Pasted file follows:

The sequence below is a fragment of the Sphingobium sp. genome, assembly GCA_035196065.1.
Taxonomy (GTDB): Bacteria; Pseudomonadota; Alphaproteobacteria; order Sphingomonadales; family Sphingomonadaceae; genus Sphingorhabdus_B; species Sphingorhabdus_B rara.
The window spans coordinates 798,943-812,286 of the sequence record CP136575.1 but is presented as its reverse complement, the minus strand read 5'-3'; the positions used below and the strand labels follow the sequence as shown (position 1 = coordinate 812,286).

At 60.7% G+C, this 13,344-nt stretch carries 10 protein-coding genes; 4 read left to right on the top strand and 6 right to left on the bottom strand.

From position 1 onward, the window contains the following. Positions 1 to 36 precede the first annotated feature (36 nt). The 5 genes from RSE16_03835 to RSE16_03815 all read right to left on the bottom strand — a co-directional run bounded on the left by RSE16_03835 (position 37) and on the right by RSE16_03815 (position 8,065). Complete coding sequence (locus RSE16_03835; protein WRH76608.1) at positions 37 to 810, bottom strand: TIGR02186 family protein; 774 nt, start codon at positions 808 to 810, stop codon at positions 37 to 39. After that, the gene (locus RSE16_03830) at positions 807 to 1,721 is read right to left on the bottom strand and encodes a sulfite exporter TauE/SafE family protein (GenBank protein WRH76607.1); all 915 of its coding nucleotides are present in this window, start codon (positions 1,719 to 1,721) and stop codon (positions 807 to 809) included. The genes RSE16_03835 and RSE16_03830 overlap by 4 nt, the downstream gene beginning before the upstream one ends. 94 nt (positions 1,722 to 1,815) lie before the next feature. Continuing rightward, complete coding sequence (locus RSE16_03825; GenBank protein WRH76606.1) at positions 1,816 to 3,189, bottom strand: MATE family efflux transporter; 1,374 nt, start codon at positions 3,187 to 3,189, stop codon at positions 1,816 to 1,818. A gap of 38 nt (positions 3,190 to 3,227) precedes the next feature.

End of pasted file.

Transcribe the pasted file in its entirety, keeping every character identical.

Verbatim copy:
The sequence below is a fragment of the Sphingobium sp. genome, assembly GCA_035196065.1.
Taxonomy (GTDB): Bacteria; Pseudomonadota; Alphaproteobacteria; order Sphingomonadales; family Sphingomonadaceae; genus Sphingorhabdus_B; species Sphingorhabdus_B rara.
The window spans coordinates 798,943-812,286 of the sequence record CP136575.1 but is presented as its reverse complement, the minus strand read 5'-3'; the positions used below and the strand labels follow the sequence as shown (position 1 = coordinate 812,286).

At 60.7% G+C, this 13,344-nt stretch carries 10 protein-coding genes; 4 read left to right on the top strand and 6 right to left on the bottom strand.

From position 1 onward, the window contains the following. Positions 1 to 36 precede the first annotated feature (36 nt). The 5 genes from RSE16_03835 to RSE16_03815 all read right to left on the bottom strand — a co-directional run bounded on the left by RSE16_03835 (position 37) and on the right by RSE16_03815 (position 8,065). Complete coding sequence (locus RSE16_03835; protein WRH76608.1) at positions 37 to 810, bottom strand: TIGR02186 family protein; 774 nt, start codon at positions 808 to 810, stop codon at positions 37 to 39. After that, the gene (locus RSE16_03830) at positions 807 to 1,721 is read right to left on the bottom strand and encodes a sulfite exporter TauE/SafE family protein (GenBank protein WRH76607.1); all 915 of its coding nucleotides are present in this window, start codon (positions 1,719 to 1,721) and stop codon (positions 807 to 809) included. The genes RSE16_03835 and RSE16_03830 overlap by 4 nt, the downstream gene beginning before the upstream one ends. 94 nt (positions 1,722 to 1,815) lie before the next feature. Continuing rightward, complete coding sequence (locus RSE16_03825; GenBank protein WRH76606.1) at positions 1,816 to 3,189, bottom strand: MATE family efflux transporter; 1,374 nt, start codon at positions 3,187 to 3,189, stop codon at positions 1,816 to 1,818. A gap of 38 nt (positions 3,190 to 3,227) precedes the next feature.